Humans haven't quite evolved to the point of being able to see in the dark. We have to rely on external light sources if we want to see after the sun goes down. Considering law enforcement is a 24/7 operation, naturally we rely heavily upon flashlights.
In my lifetime, including over a decade in law enforcement and several years as a contributor to POLICE Magazine, I've held and tested more flashlights than I can count. I've watched the steady evolution of both flashlight technology and the way we use these tools in the field. Gone are the days when a single, D-cell aluminum flashlight was the only thing keeping you out of the dark. From clearing buildings, to traffic stops and even shooting, this behemoth was the best thing (and really the only thing) out there. Boy, have we come a long way since then.
Today there are endless options for lighting your way through that dark midnight shift. We've taken the simple concept of artificial light and made it brighter, farther reaching, more compact, more durable, and added way more battery life. Oh, and we've made them more affordable than ever, too. The only problem with all of this is finding the right light for the many different tasks we are faced with on a daily basis.
Where there used to be one light, now there are many. If you're like me, you've probably got anywhere from five to 10 different lights with you on any given shift. Let's try to make some sense out of all this technology we're lugging around. I'm going to help you zero in on the right light for each application and reasons why.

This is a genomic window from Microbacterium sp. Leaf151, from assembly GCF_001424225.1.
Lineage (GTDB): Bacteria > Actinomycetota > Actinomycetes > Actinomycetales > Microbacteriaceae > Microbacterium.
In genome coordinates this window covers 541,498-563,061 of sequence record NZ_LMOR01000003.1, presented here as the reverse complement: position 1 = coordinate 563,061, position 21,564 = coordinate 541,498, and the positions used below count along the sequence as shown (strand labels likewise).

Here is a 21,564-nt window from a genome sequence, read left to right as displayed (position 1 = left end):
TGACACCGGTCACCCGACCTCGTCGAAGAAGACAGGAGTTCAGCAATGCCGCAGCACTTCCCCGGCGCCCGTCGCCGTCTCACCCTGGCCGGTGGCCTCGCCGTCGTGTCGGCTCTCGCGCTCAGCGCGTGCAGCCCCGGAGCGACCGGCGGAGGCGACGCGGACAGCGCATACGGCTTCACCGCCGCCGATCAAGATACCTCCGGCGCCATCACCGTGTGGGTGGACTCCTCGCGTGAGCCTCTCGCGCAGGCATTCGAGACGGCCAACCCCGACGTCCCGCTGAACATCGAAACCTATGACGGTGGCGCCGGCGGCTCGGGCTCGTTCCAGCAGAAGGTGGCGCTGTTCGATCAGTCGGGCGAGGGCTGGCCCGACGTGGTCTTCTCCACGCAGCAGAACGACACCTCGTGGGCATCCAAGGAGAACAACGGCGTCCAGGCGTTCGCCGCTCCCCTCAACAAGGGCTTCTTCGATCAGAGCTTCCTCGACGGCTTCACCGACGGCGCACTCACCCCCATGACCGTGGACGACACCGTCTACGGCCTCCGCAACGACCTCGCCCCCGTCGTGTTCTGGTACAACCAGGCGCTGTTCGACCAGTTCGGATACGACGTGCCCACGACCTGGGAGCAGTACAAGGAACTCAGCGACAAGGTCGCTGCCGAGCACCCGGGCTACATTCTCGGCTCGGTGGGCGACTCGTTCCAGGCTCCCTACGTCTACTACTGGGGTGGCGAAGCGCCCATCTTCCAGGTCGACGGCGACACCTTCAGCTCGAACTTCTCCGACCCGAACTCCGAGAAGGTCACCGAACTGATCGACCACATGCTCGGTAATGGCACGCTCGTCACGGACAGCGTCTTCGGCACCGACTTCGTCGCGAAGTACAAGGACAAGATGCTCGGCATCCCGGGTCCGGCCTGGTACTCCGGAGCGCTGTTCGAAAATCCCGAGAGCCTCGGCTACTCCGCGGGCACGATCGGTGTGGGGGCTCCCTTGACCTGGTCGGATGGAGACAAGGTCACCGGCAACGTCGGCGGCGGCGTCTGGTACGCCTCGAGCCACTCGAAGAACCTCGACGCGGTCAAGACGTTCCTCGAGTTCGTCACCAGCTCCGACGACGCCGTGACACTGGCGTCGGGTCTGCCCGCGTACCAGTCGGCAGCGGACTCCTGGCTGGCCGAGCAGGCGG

Terms to Know
Let's kick things off by defining some of the most common terms you'll see on almost every flashlight on the store shelves. The most important thing most of us consider is the brightness of the light. If we wanted dim we'd buy a candle. We want our lights to be bright, but "bright" is a relative term. There are bright lights that do an amazing job of illuminating a room but are nearly useless at lighting up a suspect 100 yards away, and vice versa.
Here is where "lumens" and "candela" come into play. Lumens measure the light intensity at close range. A light with a high-lumen rating will produce a ton of bright, white light great for most police applications. Candela or "candle power" is the ability of that beam to project a significant distance. You'll want to consider both carefully when choosing any light.
Keeping that in mind, don't forget there can be such a thing as too much light. I learned this the hard way when I bought the latest and greatest (at the time) weapon light for my patrol rifle. I was part of a team of officers clearing a building on a burglary call. On approach to the house, my new light was amazing. The abundance of clean, white light made it look like it was 10:00 in the morning. As soon as we got into the house I realized I had gone too far. The walls were all white and the intensity of my weapon light against those walls created a blinding effect our dark-adjusted eyes just weren't prepared for. Just another reason that there isn't really a "one size fits all" when it comes to lighting tools.
Another consideration is the power source. If you're looking for a light you'll likely be using all the time as a general "work light" I would suggest a rechargeable. Battery-powered lights definitely have advantages but if you're chewing through handfuls of lithium batteries it'll quickly make a dent in your wallet. I usually reserve the battery-powered lights for specific applications like weapon lights or back-ups. Speaking of specific applications, the beauty of all this flashlight evolution is that there's a light for just about every job out there. Let's talk about a few.
Administrative Task Lights